EGCG and Breast CancerJuly 16, 2012 Written by JP [Font too small?]
EGCG, a naturally occurring chemical in green tea, is the star of two new publications focusing on breast cancer. The first trial examined the role of epigallocatechin-3-gallate as an adjunct to radiation treatment in breast cancers patients. The second study investigated the potential of a purified ECGC “drug” to modulate hormones which fuel breast cancer growth.
According to researchers at Yantai University, a daily dosage of 1,200 mg of EGCG, taken as 400 mg thrice-daily for 8 weeks, works synergistically with radiotherapy. This determination was made by measuring the levels of “vascular endothelial growth factor (VEGF), hepatocyte growth factor (HGF)” and other biomarkers of cancer cell invasiveness and proliferation. Patients receiving the combination therapy vs those given only radiation exhibited lower levels of these substances and other indicators of cancer suppression.
A separate, two month trial using a placebo, 400 mg of EGCG or 800 mg of EGCG was recently conducted in a group of healthy postmenopausal women. The goal of the intervention was to identify whether EGCG positively affected levels of circulating hormones which might predispose older women to breast cancer. The findings were quite intriguing. The green tea extract did not provoke statistically relevant changes in sex hormone (estradiol, estrone or testosterone) concentrations. However, a decline in blood glucose, insulin and LDL (“bad”) cholesterol was reported. This may be relevant because insulin resistance, associated with high blood sugar, high insulin and dyslipidemia (which is partially characterized by high LDL cholesterol) is theorized as a possible risk factor for breast cancer.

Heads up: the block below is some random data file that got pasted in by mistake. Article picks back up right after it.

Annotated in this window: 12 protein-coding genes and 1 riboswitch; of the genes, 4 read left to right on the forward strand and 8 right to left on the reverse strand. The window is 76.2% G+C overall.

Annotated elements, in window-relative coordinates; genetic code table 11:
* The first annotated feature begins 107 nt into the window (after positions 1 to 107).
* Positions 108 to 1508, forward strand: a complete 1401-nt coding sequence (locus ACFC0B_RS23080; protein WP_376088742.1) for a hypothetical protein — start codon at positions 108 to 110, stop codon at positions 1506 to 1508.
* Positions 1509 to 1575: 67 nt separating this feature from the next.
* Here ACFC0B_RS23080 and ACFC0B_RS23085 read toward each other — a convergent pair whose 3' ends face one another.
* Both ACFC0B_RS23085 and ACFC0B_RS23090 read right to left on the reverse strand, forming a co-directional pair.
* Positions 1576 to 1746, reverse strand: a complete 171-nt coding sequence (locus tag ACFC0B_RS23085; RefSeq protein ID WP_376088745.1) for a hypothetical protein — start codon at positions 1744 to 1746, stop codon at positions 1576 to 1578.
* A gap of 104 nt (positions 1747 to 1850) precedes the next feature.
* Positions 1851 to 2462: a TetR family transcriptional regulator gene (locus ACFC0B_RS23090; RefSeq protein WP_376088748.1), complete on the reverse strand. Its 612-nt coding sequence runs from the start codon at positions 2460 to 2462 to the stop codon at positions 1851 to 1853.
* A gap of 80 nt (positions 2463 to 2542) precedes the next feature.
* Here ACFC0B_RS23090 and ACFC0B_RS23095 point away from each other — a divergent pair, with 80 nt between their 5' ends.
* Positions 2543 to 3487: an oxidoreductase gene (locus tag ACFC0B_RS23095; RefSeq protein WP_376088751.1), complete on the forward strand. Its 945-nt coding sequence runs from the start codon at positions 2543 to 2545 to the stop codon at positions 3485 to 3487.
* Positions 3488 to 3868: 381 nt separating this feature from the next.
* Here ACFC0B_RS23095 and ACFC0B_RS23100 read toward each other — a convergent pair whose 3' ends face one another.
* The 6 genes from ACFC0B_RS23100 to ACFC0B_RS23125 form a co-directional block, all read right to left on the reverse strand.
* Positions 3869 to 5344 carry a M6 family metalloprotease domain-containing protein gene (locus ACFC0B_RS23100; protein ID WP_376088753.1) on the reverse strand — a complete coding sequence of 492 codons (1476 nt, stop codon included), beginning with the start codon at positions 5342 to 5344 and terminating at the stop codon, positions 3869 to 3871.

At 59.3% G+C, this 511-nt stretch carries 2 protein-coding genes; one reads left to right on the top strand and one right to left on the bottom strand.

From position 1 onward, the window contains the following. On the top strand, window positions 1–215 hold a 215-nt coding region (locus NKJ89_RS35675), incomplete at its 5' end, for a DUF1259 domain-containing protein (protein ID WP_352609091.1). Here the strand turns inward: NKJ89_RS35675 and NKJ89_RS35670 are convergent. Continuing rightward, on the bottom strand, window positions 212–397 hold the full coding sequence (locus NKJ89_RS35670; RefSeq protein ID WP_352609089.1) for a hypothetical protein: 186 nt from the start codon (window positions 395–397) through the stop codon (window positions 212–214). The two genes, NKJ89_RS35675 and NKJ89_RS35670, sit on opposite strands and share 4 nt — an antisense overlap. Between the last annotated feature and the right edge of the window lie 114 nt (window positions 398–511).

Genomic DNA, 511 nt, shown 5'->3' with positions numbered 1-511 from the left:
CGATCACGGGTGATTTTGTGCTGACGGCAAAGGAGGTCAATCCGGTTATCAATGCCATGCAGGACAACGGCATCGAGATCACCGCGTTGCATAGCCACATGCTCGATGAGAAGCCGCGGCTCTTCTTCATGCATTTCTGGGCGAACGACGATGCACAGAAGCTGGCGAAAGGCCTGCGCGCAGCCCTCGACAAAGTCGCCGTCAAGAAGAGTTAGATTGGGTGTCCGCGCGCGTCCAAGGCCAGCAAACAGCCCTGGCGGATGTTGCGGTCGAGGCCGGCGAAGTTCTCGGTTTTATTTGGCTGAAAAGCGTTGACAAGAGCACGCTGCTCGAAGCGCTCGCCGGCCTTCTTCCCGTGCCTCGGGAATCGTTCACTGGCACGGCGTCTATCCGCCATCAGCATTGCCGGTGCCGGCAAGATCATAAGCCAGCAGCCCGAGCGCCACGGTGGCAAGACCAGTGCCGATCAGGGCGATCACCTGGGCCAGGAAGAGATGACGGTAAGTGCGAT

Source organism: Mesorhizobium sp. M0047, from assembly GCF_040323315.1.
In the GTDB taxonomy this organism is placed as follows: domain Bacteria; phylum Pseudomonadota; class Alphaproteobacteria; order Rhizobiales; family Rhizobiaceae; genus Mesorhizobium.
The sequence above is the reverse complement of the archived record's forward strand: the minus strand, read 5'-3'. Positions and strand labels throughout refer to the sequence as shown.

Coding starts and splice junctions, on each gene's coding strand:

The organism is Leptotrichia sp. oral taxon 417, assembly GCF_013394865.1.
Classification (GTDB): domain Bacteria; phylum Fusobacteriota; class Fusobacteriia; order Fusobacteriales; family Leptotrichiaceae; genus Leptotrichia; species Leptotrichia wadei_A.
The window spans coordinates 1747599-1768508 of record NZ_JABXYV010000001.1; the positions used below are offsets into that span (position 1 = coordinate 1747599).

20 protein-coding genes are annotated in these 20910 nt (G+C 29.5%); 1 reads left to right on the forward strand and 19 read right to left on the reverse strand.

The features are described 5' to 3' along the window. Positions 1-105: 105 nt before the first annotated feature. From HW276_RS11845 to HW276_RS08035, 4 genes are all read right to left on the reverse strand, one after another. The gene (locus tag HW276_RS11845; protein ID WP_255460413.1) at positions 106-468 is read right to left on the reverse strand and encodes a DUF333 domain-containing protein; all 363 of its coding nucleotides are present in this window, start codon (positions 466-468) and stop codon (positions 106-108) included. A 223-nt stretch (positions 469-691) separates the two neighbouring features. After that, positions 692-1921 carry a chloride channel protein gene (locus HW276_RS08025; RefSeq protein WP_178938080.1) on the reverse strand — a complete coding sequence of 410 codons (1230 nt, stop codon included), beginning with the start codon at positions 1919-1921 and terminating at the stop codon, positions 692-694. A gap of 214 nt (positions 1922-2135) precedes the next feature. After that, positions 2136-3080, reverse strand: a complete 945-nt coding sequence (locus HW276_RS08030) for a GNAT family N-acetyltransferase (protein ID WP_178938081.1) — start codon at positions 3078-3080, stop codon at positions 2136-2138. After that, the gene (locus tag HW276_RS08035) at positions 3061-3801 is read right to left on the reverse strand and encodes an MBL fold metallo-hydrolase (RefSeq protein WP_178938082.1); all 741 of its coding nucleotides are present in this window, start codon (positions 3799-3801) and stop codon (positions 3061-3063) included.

It’s interesting to note that the latter study utilized Polyphenon E or PPE, a purified form of green tea that is being studied as an experimental medication. In order to derive a similar quantity of EGCG from traditionally brewed green tea, you’d need to drink between 5 to 10 cups of tea. This breaks down to approximately 80 mg of EGCG per cup. It seems like a lot, but there’s no reason why you only need to brew one tea bag per cup of tea. I frequently add three bags of green or white tea to my concoctions. The taste can be quite powerful, but so too can the health benefits. What’s more, the addition of other pleasant tasting ingredients (ginger, lemon, mint) helps mask any unpleasant notes imparted by the tea itself.
Note: Please check out the “Comments & Updates” section of this blog – at the bottom of the page. You can find the latest research about this topic there!
To learn more about the studies referenced in today’s column, please click on the following links:
Study 1 – Anti-Cancer Activities of Tea Epigallocatechin-3-Gallate in Breast Cancer … (link)
Study 2 – Effect of 2-Month Controlled Green Tea Intervention on Lipoprotein … (link)
Study 3 – Metabolic Syndrome and Breast Cancer: An Overview … (link)
EGCG + Radiotherapy May Improve Breast Cancer Treatment Efficacy
Source: Curr Mol Med. 2012 February; 12(2): 163–176. (link)
Tags: Breast Cancer, Green Tea, Insulin
Posted in Alternative Therapies, Food and Drink, Women's Health